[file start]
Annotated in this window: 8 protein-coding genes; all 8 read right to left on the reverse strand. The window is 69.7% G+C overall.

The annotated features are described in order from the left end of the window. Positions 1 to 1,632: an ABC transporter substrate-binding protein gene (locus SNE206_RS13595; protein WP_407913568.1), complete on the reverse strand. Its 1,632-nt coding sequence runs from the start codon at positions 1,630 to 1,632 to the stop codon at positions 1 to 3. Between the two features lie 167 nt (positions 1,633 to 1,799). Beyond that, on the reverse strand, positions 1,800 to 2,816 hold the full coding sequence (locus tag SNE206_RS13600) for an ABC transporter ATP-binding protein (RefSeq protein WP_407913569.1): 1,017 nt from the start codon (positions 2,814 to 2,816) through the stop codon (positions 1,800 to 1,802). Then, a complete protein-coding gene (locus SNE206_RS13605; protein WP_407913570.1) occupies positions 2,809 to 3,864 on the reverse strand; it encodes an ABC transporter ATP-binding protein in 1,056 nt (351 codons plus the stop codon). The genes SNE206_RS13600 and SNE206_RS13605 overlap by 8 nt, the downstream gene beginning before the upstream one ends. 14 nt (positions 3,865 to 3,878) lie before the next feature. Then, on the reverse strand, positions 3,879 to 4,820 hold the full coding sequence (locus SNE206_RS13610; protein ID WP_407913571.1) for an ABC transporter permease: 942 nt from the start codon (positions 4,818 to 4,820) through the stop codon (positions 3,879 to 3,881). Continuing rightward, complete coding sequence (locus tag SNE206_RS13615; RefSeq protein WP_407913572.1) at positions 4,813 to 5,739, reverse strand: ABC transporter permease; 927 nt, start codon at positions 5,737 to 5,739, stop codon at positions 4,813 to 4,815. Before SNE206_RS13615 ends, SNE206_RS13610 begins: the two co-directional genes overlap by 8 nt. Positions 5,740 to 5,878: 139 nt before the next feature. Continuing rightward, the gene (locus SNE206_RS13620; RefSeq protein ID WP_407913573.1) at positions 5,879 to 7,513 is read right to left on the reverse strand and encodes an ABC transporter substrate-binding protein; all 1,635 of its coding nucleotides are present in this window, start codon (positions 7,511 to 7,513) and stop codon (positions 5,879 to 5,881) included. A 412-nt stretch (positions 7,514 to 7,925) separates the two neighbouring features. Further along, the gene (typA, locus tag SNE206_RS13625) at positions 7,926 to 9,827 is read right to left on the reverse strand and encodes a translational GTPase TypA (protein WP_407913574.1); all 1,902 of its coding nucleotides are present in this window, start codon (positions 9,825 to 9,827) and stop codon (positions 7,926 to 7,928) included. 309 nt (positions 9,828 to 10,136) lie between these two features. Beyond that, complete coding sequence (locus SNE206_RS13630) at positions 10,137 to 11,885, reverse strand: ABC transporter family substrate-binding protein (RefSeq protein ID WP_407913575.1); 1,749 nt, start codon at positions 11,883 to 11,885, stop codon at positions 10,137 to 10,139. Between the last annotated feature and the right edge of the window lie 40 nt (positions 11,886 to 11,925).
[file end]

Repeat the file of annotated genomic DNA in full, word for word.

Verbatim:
Annotated in this window: 8 protein-coding genes; all 8 read right to left on the reverse strand. The window is 69.7% G+C overall.

The annotated features are described in order from the left end of the window. Positions 1 to 1,632: an ABC transporter substrate-binding protein gene (locus SNE206_RS13595; protein WP_407913568.1), complete on the reverse strand. Its 1,632-nt coding sequence runs from the start codon at positions 1,630 to 1,632 to the stop codon at positions 1 to 3. Between the two features lie 167 nt (positions 1,633 to 1,799). Beyond that, on the reverse strand, positions 1,800 to 2,816 hold the full coding sequence (locus tag SNE206_RS13600) for an ABC transporter ATP-binding protein (RefSeq protein WP_407913569.1): 1,017 nt from the start codon (positions 2,814 to 2,816) through the stop codon (positions 1,800 to 1,802). Then, a complete protein-coding gene (locus SNE206_RS13605; protein WP_407913570.1) occupies positions 2,809 to 3,864 on the reverse strand; it encodes an ABC transporter ATP-binding protein in 1,056 nt (351 codons plus the stop codon). The genes SNE206_RS13600 and SNE206_RS13605 overlap by 8 nt, the downstream gene beginning before the upstream one ends. 14 nt (positions 3,865 to 3,878) lie before the next feature. Then, on the reverse strand, positions 3,879 to 4,820 hold the full coding sequence (locus SNE206_RS13610; protein ID WP_407913571.1) for an ABC transporter permease: 942 nt from the start codon (positions 4,818 to 4,820) through the stop codon (positions 3,879 to 3,881). Continuing rightward, complete coding sequence (locus tag SNE206_RS13615; RefSeq protein WP_407913572.1) at positions 4,813 to 5,739, reverse strand: ABC transporter permease; 927 nt, start codon at positions 5,737 to 5,739, stop codon at positions 4,813 to 4,815. Before SNE206_RS13615 ends, SNE206_RS13610 begins: the two co-directional genes overlap by 8 nt. Positions 5,740 to 5,878: 139 nt before the next feature. Continuing rightward, the gene (locus SNE206_RS13620; RefSeq protein ID WP_407913573.1) at positions 5,879 to 7,513 is read right to left on the reverse strand and encodes an ABC transporter substrate-binding protein; all 1,635 of its coding nucleotides are present in this window, start codon (positions 7,511 to 7,513) and stop codon (positions 5,879 to 5,881) included. A 412-nt stretch (positions 7,514 to 7,925) separates the two neighbouring features. Further along, the gene (typA, locus tag SNE206_RS13625) at positions 7,926 to 9,827 is read right to left on the reverse strand and encodes a translational GTPase TypA (protein WP_407913574.1); all 1,902 of its coding nucleotides are present in this window, start codon (positions 9,825 to 9,827) and stop codon (positions 7,926 to 7,928) included. 309 nt (positions 9,828 to 10,136) lie between these two features. Beyond that, complete coding sequence (locus SNE206_RS13630) at positions 10,137 to 11,885, reverse strand: ABC transporter family substrate-binding protein (RefSeq protein ID WP_407913575.1); 1,749 nt, start codon at positions 11,883 to 11,885, stop codon at positions 10,137 to 10,139. Between the last annotated feature and the right edge of the window lie 40 nt (positions 11,886 to 11,925).